Saturday, December 20, 2014

Gone Beyond Individualized Consciousness #6

What is the difference between gone beyond personal identity and gone beyond individualized consciousness?  Personal identity has to do with our psychological responses to life based on our desire system of pleasant, unpleasant and neutral.  It is also holding on to our karmic stories as if they were solid and permanent sense of our identities.

Gone beyond Individualized consciousness is a level of practice and Buddhism that few have the aspiration to want to realize.  It is very difficult process to actualize and demands a strong attention to meditation and mindfulness.  It is the existential level of Buddhist wisdom. It asks that we see through our “solid bodies” and “I” minds, and discovering what is the source of each moment.

The Gate, Gate mantra is the last line of the small sized Heart of Great Wisdom Sutra.   The Prajnaparamita Sutras come in various sizes.  From the Mahaprajnaparamita sutra at 100,000 lines, down through 6 different sized versions until the smaller Diamond Sutra at 300 lines.  We chant an even smaller sutra – The Heart of Great Wisdom Sutra, daily at Soto Zen temples.  The “heart” is actually the “essence” of the larger sutras.  And the mantra Gate, gate, paragate, parasamgate, bodhi, svaha, is really a small chant at the end of the sutra that encompasses the whole of the essence.

In order to practice with non-self, we have to understand what a being is.  It is not a solid thing as we usually think of our “being”.  We think it gets born, lives through a life and then dies.  But in Buddhism a “being” or a “self” is actually a functioning dynamic of many elements energizing together.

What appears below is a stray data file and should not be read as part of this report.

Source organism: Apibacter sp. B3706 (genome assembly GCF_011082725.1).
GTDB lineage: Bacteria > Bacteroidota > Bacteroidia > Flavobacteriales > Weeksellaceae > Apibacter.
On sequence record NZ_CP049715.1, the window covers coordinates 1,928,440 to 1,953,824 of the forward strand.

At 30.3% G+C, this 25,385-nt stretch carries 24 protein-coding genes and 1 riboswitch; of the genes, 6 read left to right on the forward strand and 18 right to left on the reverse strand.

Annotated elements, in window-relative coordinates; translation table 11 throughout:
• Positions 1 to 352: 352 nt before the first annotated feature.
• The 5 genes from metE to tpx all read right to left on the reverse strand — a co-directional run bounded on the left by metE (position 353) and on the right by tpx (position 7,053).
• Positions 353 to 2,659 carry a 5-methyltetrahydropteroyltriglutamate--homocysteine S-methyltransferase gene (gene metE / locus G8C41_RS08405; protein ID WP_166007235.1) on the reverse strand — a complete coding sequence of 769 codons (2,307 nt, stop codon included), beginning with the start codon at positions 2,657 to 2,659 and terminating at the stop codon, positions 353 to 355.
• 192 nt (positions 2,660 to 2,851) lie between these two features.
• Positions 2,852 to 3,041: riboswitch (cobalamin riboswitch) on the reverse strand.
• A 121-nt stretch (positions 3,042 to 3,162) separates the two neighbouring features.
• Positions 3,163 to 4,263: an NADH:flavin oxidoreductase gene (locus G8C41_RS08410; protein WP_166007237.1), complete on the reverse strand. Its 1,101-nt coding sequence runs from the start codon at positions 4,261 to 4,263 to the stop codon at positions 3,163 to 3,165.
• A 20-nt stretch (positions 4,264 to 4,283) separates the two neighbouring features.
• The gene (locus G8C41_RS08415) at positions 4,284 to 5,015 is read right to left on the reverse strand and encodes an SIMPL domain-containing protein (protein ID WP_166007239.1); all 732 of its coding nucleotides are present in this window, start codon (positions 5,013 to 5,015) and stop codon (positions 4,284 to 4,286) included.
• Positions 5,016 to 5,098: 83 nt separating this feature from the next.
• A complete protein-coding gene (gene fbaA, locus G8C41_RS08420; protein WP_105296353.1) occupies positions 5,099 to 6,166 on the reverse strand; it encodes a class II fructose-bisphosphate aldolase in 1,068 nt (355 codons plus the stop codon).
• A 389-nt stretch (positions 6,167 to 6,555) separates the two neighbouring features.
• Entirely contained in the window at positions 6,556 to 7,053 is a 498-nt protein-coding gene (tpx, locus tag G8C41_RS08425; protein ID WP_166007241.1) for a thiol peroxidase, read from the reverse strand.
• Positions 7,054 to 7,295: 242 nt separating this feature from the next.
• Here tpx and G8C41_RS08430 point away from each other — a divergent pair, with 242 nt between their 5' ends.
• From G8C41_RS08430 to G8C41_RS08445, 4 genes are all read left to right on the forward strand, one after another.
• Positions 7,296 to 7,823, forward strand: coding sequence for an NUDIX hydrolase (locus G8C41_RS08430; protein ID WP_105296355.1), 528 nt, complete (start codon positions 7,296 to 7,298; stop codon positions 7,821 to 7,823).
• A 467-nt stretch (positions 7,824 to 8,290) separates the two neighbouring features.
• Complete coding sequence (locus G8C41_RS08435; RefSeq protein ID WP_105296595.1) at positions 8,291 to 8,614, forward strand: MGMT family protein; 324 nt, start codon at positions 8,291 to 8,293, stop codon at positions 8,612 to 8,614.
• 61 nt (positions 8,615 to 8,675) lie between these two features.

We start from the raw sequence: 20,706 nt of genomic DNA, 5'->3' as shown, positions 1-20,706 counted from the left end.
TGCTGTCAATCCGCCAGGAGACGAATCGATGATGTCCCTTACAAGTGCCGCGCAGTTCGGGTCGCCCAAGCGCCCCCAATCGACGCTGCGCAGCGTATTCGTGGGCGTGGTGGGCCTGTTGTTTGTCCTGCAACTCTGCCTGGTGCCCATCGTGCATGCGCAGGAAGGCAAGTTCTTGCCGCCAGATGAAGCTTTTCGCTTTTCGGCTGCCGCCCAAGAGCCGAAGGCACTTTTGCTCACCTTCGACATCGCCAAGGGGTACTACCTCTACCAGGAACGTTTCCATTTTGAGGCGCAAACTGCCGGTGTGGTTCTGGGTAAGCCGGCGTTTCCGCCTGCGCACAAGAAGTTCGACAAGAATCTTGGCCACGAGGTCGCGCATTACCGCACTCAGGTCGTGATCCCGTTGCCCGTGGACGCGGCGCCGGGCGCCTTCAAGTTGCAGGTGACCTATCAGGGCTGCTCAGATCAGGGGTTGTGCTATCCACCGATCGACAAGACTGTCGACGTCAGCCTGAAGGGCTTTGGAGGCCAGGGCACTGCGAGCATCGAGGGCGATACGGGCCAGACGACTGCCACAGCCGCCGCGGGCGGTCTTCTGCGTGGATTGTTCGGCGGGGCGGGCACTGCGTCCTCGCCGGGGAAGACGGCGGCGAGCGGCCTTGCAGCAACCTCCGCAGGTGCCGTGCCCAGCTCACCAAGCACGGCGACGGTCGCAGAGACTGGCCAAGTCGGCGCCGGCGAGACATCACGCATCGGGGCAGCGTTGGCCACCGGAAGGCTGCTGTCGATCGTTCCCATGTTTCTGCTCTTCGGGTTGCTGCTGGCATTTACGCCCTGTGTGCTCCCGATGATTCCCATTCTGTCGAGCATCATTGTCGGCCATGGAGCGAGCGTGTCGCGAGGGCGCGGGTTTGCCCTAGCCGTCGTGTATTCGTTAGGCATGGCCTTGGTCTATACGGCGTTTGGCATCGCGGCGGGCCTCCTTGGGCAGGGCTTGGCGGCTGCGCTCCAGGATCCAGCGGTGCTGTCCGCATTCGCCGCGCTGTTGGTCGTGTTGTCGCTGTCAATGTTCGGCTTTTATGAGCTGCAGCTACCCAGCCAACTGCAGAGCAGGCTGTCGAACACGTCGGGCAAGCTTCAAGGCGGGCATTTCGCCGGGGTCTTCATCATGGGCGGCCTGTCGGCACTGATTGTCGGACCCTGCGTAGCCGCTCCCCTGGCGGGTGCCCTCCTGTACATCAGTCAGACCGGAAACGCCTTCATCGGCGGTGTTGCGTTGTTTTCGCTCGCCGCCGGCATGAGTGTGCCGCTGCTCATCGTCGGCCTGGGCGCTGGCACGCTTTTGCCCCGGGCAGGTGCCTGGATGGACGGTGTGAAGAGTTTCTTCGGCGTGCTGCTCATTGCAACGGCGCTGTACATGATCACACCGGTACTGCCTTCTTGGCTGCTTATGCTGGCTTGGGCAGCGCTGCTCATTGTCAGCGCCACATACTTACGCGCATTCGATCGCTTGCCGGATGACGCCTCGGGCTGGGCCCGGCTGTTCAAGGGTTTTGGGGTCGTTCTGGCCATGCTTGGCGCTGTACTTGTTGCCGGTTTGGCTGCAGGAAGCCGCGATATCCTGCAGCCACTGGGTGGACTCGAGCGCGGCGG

In the Five Skandhas or the Five aggregates, these are the elements that come together in a being.
1.     Form – a body
2.     Feeling- pleasant, unpleasant, neutral
3.     Perceptions – the sense gates, sense objects, sense minds
4.     Formation – the putting together of all the perceptions, Katagiri Roshi called it the together-maker
5.     Consciousness

One image from Science has helped me understand this idea about solid and non-solid-ness.  When I was in elementary school, we learned that an atom was made of a nucleus and electrons and the scientist used to call the nucleus and electrons as  solid bodies.  As their instruments advanced, the scientists can see more subtly now.  Now they say, there is nothing solid there.  As they go in more and more subtly, they only find space and energy but no form.  This is very much like our idea of a “self” and our understanding of the non-self.  As we look for a solid self, we can’t find one, only the dynamic functioning of the energy of the five Skandhas.

In reading the Diamond Sutra the other day, I was struck with its unpacking of the idea of individualized consciousness, far beyond just our personal psychology.  In that sutra it emphasizes this teaching of gone beyond Individual consciousness.

The Diamond expounds:

“And yet although immeasurable, innumerable, and unlimited beings have been liberated, truly no being has been liberated.  Why? Because no bodhisattva who is a true bodhisattva entertains such concepts as a self, a person, a being, or a living soul.  Thus there are no sentient beings to be liberated and no self to attain perfect wisdom.”

Skipping a paragraph or two:

“The Buddha said to Subhuti, “All that has a form is an illusory existence.  When the illusory nature of form is perceived, the Tathagata is recognized.”

Another section:

“So, Subhuti, all bodhisattvas should develop a pure, lucid mind that doesn’t depend upon sight, sound, touch, flavor, smell, or any thought that arises in it.  A bodhisattva should develop a mind that functions freely, without depending on anything whatsoever.”

That seems like a good description of Awakened Awareness or Direct mind without attachment as Huineng has pronounced.

Or in the Heart Sutra that we are most familiar with:

“Therefore given emptiness, there is no form, no sensation, no perception, no formation, no consciousness;
No eyes, no ears, no nose, no tongue, no body, no mind; no sight, no sound, no smell, no taste, no touch, no object of mind; no realm of sight … no realm of mind consciousness.”


These are words and images that are pointing verbally at what it means to go beyond individual consciousness.  And in doing that, our minds can start to function in a pure and lucid state, directly meeting the moment without attachment.

excepts from "The Diamond Sutra, Transforming the way we perceive the world" by Mu Soeng